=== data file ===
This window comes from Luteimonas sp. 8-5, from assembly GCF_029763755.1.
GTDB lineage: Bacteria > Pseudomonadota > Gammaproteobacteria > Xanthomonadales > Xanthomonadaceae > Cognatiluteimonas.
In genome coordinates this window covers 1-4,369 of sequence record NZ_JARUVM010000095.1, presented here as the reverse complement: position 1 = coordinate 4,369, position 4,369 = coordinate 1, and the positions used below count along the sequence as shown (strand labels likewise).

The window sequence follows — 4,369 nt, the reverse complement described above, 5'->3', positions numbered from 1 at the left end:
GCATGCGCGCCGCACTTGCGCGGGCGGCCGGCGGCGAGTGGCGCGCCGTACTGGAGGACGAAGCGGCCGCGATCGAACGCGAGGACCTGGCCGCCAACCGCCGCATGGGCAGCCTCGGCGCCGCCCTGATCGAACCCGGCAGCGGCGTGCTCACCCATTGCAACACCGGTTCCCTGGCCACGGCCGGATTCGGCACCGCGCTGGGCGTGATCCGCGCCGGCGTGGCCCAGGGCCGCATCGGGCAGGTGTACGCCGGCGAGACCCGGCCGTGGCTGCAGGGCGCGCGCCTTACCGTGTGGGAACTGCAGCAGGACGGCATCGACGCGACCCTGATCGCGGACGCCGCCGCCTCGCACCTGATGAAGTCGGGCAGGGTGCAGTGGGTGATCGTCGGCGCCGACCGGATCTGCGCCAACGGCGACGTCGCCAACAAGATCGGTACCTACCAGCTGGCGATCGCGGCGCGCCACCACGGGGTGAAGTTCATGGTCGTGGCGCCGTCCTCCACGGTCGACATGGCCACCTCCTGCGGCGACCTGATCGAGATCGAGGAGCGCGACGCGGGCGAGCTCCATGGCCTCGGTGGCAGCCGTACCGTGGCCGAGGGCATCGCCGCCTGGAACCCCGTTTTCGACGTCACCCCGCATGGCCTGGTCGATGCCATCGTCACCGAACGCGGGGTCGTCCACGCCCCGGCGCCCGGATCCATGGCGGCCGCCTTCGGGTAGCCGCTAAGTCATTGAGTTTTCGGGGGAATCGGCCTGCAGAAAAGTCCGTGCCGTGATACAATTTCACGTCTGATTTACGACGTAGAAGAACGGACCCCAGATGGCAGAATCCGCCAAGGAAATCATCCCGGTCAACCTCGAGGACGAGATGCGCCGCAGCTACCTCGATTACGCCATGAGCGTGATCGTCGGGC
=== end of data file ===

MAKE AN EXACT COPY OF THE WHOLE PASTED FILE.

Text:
This window comes from Luteimonas sp. 8-5, from assembly GCF_029763755.1.
GTDB lineage: Bacteria > Pseudomonadota > Gammaproteobacteria > Xanthomonadales > Xanthomonadaceae > Cognatiluteimonas.
In genome coordinates this window covers 1-4,369 of sequence record NZ_JARUVM010000095.1, presented here as the reverse complement: position 1 = coordinate 4,369, position 4,369 = coordinate 1, and the positions used below count along the sequence as shown (strand labels likewise).

The window sequence follows — 4,369 nt, the reverse complement described above, 5'->3', positions numbered from 1 at the left end:
GCATGCGCGCCGCACTTGCGCGGGCGGCCGGCGGCGAGTGGCGCGCCGTACTGGAGGACGAAGCGGCCGCGATCGAACGCGAGGACCTGGCCGCCAACCGCCGCATGGGCAGCCTCGGCGCCGCCCTGATCGAACCCGGCAGCGGCGTGCTCACCCATTGCAACACCGGTTCCCTGGCCACGGCCGGATTCGGCACCGCGCTGGGCGTGATCCGCGCCGGCGTGGCCCAGGGCCGCATCGGGCAGGTGTACGCCGGCGAGACCCGGCCGTGGCTGCAGGGCGCGCGCCTTACCGTGTGGGAACTGCAGCAGGACGGCATCGACGCGACCCTGATCGCGGACGCCGCCGCCTCGCACCTGATGAAGTCGGGCAGGGTGCAGTGGGTGATCGTCGGCGCCGACCGGATCTGCGCCAACGGCGACGTCGCCAACAAGATCGGTACCTACCAGCTGGCGATCGCGGCGCGCCACCACGGGGTGAAGTTCATGGTCGTGGCGCCGTCCTCCACGGTCGACATGGCCACCTCCTGCGGCGACCTGATCGAGATCGAGGAGCGCGACGCGGGCGAGCTCCATGGCCTCGGTGGCAGCCGTACCGTGGCCGAGGGCATCGCCGCCTGGAACCCCGTTTTCGACGTCACCCCGCATGGCCTGGTCGATGCCATCGTCACCGAACGCGGGGTCGTCCACGCCCCGGCGCCCGGATCCATGGCGGCCGCCTTCGGGTAGCCGCTAAGTCATTGAGTTTTCGGGGGAATCGGCCTGCAGAAAAGTCCGTGCCGTGATACAATTTCACGTCTGATTTACGACGTAGAAGAACGGACCCCAGATGGCAGAATCCGCCAAGGAAATCATCCCGGTCAACCTCGAGGACGAGATGCGCCGCAGCTACCTCGATTACGCCATGAGCGTGATCGTCGGGC